This is probably true no matter what business you’re in. On the corporate side, you have routine business transactions, and you may well handle those in-house. On the litigation side, you have a bunch of routine cases that pose little risk to the company but represent a recurring, and predictable, expense.
I propose that you package up that flotsam and jetsam and sell it off.
What am I thinking?
Look at your litigation caseload. You truly care about some fraction of the cases you’re defending. There are cases that pose material risks to the company, and you disclose those in securities filings. Other cases don’t reach the threshold of materiality, but are nonetheless financially significant. Yet other cases involve fewer dollars, but pose business or reputational risks to the company. Let’s set those cases aside for today.
What about the rest of the stuff? There’s some percentage of disputes — maybe half of your cases; maybe more — that are routine. Perhaps you’re in the fire protection business and you face a predictable flow of product liability cases alleging that your product failed to prevent a fire that caused a relatively small amount of property damage. Look at those cases and decide how to define them: In the preceding sentence, I carved out personal injury cases (which may pose a more serious financial or reputational risk to your company), and I’ve suggested that you carve out high-dollar property damage cases (because you may care deeply if your gadget failed and contributed, along with Mrs. O’Leary’s cow, to the Great Chicago Fire of 1871). But there’s some definable category of routine cases that pose little risk to the company.
No matter what business you’re in, you probably have a predictable stream of individual wrongful discharge and discrimination cases. Identify which of those cases are truly routine. You may, for example, want to give serious individual thought to a wrongful discharge case filed by a high-ranking corporate officer. If so, exclude those significant cases from the collection we’re talking about here. We’re going on a flotsam-and-jetsam hunt.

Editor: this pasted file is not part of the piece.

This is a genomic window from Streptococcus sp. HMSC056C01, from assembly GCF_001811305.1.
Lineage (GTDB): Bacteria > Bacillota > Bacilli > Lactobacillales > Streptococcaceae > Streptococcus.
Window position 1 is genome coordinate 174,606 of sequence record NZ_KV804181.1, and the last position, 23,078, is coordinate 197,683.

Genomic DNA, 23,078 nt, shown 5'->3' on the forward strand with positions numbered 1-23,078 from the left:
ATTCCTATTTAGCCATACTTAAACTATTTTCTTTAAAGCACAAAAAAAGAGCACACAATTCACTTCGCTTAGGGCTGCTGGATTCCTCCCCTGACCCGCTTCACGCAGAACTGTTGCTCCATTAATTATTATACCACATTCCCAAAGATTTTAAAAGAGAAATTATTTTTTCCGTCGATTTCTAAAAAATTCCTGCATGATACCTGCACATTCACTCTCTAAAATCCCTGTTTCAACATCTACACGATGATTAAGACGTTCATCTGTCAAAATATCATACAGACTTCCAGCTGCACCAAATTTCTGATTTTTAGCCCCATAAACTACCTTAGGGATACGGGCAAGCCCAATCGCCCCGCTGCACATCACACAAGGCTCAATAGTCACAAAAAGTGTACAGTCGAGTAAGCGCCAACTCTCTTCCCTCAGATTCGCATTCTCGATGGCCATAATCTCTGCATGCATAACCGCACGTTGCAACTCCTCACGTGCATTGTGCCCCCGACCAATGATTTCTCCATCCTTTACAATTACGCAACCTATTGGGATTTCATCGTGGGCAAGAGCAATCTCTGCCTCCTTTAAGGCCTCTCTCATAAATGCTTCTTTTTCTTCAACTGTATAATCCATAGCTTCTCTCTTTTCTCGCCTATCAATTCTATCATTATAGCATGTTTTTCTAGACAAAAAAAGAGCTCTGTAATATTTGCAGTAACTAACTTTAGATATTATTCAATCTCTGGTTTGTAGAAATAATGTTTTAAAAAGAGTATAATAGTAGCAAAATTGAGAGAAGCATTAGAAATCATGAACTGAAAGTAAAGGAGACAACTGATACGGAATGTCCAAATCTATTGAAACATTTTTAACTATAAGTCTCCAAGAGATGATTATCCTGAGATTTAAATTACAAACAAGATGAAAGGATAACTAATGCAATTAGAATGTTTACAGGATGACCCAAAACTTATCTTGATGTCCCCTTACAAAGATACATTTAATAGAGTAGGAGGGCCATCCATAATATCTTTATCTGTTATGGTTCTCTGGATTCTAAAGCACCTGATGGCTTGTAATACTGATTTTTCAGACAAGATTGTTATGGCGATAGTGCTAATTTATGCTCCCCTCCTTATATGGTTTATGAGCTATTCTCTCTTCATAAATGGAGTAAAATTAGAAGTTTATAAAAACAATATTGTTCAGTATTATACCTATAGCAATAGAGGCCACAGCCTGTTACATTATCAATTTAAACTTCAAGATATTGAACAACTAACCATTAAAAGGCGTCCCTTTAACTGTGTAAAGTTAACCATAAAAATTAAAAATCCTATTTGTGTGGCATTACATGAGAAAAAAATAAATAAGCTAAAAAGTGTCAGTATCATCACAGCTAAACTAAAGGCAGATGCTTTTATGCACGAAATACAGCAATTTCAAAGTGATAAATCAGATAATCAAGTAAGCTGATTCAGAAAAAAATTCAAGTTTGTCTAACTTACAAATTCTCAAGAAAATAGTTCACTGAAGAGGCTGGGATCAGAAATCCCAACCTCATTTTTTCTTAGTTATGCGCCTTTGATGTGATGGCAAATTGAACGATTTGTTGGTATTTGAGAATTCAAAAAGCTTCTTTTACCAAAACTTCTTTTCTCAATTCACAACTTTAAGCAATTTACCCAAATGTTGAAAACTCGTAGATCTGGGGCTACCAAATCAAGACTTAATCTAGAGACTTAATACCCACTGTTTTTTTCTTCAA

Once you’ve identified the flotsam and jetsam, bundle it up and send it out for bid. To do that, you’ll have to cull a little bit of historical data: How many cases of this type have you faced in the last, say, three years? In what states (or cities)? How long did the matters last? How much did you pay (individually and in the aggregate) to defend and settle the cases?
Put together the relevant charts. Identify a half dozen law firms that you trust and that have the capacity to handle these cases for you. And send out a request for proposal that asks the firms to handle these matters on an annual (or longer) flat-fee basis.
See what the firms say. All of the contenders will likely bid less than what you’re currently spending, because the firms will build in discounts based on the volume of cases you’re offering, the likelihood that the firm will over time develop more efficient ways to handle the cases, and the opportunity to do more work for you in the future (among other reasons). So long as you’re working with lawyers you trust (and that’s the only kind you should hire anyway), you can create a win-win situation by packaging up your flotsam and jetsam and putting it out to bid.
Do remember when sending out a proposal of this type that the volume of new cases is likely to start slowly and ramp up over time. You’ll probably stick with existing counsel to handle pending cases and assign only new cases, as they come in, to the firm that wins the RFP. Your billing arrangement should account for the likelihood that your new flotsam-and-jetsam firm will be handling few cases for you on day one, more cases for you on day 90, and perhaps something resembling the entire caseload after a year or 18 months. Price things accordingly.
This leave three questions:
First, is my proposal new news?
Not at all. Some companies have been doing this for years. But a fair number have not yet caught on, and those companies are missing a trick.
Second, does the brave new world of RFPs put pricing pressure on law firms?
Maybe. This surely forces firms to think hard about their internal procedures and to develop ways to handle sets of similar cases more efficiently. Some firms will choose not to play in this sandbox, confident that they can survive while disdaining “commodity” work and holding out for premium matters. Of firms interested in the lower-value business, intelligent firms will figure out how to compete, and less creative firms will suffer, which is probably how it should be.
Finally, what the heck are flotsam and jetsam, anyway?
That’s why God created Wikipedia. Here’s the entry you’re looking for.
From an in-house perspective, the rule is easy: Flotsam and jetsam are terrible things to waste.
Mark Herrmann is the Vice President and Chief Counsel – Litigation at Aon, the world’s leading provider of risk management services, insurance and reinsurance brokerage, and human capital and management consulting. He is the author of The Curmudgeon’s Guide to Practicing Law (affiliate link). You can reach him by email at firstname.lastname@example.org.